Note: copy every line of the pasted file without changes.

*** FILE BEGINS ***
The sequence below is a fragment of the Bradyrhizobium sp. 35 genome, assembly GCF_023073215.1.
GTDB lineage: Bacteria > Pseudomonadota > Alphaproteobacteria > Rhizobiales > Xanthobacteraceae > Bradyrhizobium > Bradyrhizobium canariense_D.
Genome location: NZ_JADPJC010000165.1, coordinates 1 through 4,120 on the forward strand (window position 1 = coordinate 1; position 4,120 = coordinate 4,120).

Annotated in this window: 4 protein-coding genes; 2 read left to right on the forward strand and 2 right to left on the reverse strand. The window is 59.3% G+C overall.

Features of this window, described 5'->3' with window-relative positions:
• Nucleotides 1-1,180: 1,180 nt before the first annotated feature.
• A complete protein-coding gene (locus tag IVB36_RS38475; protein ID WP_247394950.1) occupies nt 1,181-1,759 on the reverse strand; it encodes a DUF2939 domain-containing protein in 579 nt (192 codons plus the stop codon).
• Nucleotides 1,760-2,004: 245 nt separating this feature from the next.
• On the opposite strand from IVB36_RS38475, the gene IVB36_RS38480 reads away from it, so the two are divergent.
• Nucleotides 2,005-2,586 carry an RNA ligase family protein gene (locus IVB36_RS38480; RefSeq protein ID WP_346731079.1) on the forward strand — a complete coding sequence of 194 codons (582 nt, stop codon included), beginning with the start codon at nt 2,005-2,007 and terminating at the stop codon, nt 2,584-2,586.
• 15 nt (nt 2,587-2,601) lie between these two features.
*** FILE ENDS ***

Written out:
The sequence below is a fragment of the Bradyrhizobium sp. 35 genome, assembly GCF_023073215.1.
GTDB lineage: Bacteria > Pseudomonadota > Alphaproteobacteria > Rhizobiales > Xanthobacteraceae > Bradyrhizobium > Bradyrhizobium canariense_D.
Genome location: NZ_JADPJC010000165.1, coordinates 1 through 4,120 on the forward strand (window position 1 = coordinate 1; position 4,120 = coordinate 4,120).

Annotated in this window: 4 protein-coding genes; 2 read left to right on the forward strand and 2 right to left on the reverse strand. The window is 59.3% G+C overall.

Features of this window, described 5'->3' with window-relative positions:
• Nucleotides 1-1,180: 1,180 nt before the first annotated feature.
• A complete protein-coding gene (locus tag IVB36_RS38475; protein ID WP_247394950.1) occupies nt 1,181-1,759 on the reverse strand; it encodes a DUF2939 domain-containing protein in 579 nt (192 codons plus the stop codon).
• Nucleotides 1,760-2,004: 245 nt separating this feature from the next.
• On the opposite strand from IVB36_RS38475, the gene IVB36_RS38480 reads away from it, so the two are divergent.
• Nucleotides 2,005-2,586 carry an RNA ligase family protein gene (locus IVB36_RS38480; RefSeq protein ID WP_346731079.1) on the forward strand — a complete coding sequence of 194 codons (582 nt, stop codon included), beginning with the start codon at nt 2,005-2,007 and terminating at the stop codon, nt 2,584-2,586.
• 15 nt (nt 2,587-2,601) lie between these two features.